Gastro-oesophageal reflux disease in infancy: a review based on international guidelines.
Gastro-oesophageal reflux disease in infancy: a review based on international guidelines. Med J Aust. 2019 Dec 13;: Authors: Lopez RN, Lemberg DA Abstract Gastro-oesophageal reflux (GOR) in infancy is common, physiological and self-limiting; it is distinguished from gastro-oesophageal reflux disease (GORD) by the presence of organic complications and/or troublesome symptomatology. GORD is more common in infants with certain comorbidities, including history of prematurity, neurological impairment, repaired oesophageal atresia, repaired diaphragmatic hernia, and cystic fibrosis. The diagnosis of GORD in infants relies almost exclusively on clinical history and examination findings; the role of invasive testing and empirical trials of therapy remains unclear. The assessment of infants with vomiting and regurgitation should seek out red flags and not be attributed to GOR or GORD without considered evaluation. Investigations should be considered to exclude other pathology in infants referred with suspected GORD, and occasionally to confirm the diagnosis. Management of GORD should follow a step-wise approach that uses non-pharmacological options where possible and pharmacological interventions only where necessary. PMID: 31834639 [PubMed - as supplied by publisher]
Publication date: 15 February 2021Source: Journal of Hazardous Materials, Volume 404, Part AAuthor(s): Cheng Han, Yinping Zhang, Marc Redmile-Gordon, Huan Deng, Zhenggui Gu, Qiguo Zhao, Fang Wang
Publication date: 15 February 2021Source: Journal of Hazardous Materials, Volume 404, Part AAuthor(s): Peter A. Bain, Adrienne Gregg, Alok K. Pandey, Mohana Krishna Reddy Mudiam, Peta A. Neale, Anu Kumar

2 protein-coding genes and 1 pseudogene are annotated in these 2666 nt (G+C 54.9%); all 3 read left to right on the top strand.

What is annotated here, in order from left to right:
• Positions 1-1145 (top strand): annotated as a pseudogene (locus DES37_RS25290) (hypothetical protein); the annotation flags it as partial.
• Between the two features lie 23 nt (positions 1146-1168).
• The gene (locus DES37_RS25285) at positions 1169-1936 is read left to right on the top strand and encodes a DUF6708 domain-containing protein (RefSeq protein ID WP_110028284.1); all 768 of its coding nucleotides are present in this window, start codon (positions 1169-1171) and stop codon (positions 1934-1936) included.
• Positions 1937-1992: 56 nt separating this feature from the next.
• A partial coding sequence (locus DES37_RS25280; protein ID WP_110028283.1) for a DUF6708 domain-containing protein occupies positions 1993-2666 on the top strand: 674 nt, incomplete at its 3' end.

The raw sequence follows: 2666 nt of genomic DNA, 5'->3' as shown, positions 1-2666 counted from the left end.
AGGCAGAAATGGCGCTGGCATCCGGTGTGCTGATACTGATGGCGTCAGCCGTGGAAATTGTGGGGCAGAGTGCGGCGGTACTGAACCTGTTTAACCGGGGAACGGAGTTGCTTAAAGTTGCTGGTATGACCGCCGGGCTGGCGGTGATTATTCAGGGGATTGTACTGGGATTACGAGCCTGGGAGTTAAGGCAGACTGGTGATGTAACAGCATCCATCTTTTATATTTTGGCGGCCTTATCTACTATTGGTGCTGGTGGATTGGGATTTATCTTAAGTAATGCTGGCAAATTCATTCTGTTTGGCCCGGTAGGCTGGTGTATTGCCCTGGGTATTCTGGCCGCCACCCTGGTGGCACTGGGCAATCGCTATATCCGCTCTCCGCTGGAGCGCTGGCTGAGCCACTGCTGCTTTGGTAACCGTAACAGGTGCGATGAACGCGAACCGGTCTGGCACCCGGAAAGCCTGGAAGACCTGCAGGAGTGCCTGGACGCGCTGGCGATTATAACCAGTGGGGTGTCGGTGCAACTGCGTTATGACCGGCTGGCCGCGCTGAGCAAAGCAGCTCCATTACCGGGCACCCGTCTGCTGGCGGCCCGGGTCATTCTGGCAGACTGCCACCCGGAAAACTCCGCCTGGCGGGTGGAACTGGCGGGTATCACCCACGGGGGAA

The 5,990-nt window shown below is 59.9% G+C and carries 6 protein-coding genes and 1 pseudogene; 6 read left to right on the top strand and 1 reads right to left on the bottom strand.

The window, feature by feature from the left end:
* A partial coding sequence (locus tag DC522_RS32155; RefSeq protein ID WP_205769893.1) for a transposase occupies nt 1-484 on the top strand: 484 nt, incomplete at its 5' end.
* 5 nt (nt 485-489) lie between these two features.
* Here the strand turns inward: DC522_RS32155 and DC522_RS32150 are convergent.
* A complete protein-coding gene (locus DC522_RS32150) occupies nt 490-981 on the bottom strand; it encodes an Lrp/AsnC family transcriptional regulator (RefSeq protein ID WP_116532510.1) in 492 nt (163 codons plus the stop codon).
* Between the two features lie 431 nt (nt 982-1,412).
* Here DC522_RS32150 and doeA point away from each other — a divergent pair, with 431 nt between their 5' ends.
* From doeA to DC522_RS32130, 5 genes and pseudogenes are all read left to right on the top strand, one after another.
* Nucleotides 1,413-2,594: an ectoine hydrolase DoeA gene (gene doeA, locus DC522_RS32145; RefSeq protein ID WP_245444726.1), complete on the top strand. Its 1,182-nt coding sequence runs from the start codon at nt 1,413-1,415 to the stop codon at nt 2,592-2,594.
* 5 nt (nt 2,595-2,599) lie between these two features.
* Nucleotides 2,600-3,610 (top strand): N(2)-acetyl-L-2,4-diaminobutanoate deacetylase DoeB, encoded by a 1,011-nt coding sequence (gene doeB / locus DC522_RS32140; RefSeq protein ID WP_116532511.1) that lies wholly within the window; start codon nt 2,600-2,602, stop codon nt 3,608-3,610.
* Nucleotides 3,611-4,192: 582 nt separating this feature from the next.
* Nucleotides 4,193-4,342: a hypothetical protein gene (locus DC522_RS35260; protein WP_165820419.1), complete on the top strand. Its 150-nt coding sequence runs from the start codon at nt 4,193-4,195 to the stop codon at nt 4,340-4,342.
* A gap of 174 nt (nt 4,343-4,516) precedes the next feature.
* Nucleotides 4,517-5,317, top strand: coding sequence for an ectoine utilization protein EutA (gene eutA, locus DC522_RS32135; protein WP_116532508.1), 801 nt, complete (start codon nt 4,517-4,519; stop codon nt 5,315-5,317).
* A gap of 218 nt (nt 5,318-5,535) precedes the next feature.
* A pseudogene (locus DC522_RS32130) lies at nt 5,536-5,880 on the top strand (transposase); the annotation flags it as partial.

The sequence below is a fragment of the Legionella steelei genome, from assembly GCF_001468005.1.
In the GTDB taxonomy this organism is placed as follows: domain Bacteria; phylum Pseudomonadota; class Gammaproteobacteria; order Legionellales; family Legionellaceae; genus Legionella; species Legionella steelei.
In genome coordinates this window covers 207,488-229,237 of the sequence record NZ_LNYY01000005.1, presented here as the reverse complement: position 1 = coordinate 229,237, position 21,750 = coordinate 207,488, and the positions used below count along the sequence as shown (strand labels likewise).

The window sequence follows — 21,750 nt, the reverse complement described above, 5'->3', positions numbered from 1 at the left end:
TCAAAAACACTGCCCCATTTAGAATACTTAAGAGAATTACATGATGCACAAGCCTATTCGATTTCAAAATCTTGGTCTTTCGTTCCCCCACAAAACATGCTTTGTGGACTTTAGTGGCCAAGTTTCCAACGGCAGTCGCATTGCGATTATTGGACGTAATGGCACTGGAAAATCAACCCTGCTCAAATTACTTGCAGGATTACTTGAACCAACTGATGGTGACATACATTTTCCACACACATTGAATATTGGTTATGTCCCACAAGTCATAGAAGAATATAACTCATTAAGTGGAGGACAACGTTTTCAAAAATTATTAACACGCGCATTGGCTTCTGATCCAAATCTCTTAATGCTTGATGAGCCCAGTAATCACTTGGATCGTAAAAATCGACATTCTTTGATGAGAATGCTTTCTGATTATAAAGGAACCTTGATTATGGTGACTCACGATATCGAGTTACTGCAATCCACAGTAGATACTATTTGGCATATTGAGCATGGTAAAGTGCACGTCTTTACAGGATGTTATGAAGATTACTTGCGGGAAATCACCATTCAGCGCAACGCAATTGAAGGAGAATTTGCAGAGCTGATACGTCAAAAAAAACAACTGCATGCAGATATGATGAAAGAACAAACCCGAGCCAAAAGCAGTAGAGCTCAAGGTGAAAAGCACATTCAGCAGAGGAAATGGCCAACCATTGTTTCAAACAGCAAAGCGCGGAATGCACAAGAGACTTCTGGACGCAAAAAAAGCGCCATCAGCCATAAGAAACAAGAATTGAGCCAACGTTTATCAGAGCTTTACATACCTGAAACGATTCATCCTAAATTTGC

Publication date: 15 February 2021Source: Journal of Hazardous Materials, Volume 404, Part AAuthor(s): Jinquan Chen, Xuan Li, Wei Jia, Shili Shen, Shengjiong Deng, Bohua Ji, Junjun Chang
Publication date: Available online 30 September 2020Source: Journal of Hazardous MaterialsAuthor(s): Anthony Beauvois, Delphine Vantelon, Jacques Jestin, Martine Bouhnik-Le Coz, Charlotte Catrouillet, Valérie Briois, Thomas Bizien, Mélanie Davranche
Publication date: January 2021Source: Safety Science, Volume 133Author(s): Helen Lingard, Tracy Cooke, Greg Zelic, James Harley
Publication date: Available online 10 October 2020Source: Respiratory Medicine Case ReportsAuthor(s): Vipul Patel, Tilottama Majumdar, Isha Samreen, Harpreet Grewal, Thomas Kaleekal
Conclusions: The study ’s findings support the efficacy of tube weaning based on the published “Graz model of tube weaning” for children born with EA/TEF and indicate the necessity of specialized tube weaning programs for these patients.What is Known:• Children with esophageal atresia/tracheoesophageal fistula often suffer from feeding problems and tube dependency.• Different tube weaning programs and outcomes have been published, but not specifically for children with EA.What is New:• Evaluation of a large sample of children referred for tube weaning after EA repair.• Most children wi...
The researchers urge Australian leaders to safeguard the nation's political system "from these very insidious and ongoing threats."
Conclusion: The methodological and reporting quality of SRs/MAs about Chinese medical treatment for GERD is generally poor. The main problems included incomplete search strategies, risk of bias in individual studies, the lack of protocol registration and excluded study list, and incorrect study selection methods. PMID: 33029131 [PubMed]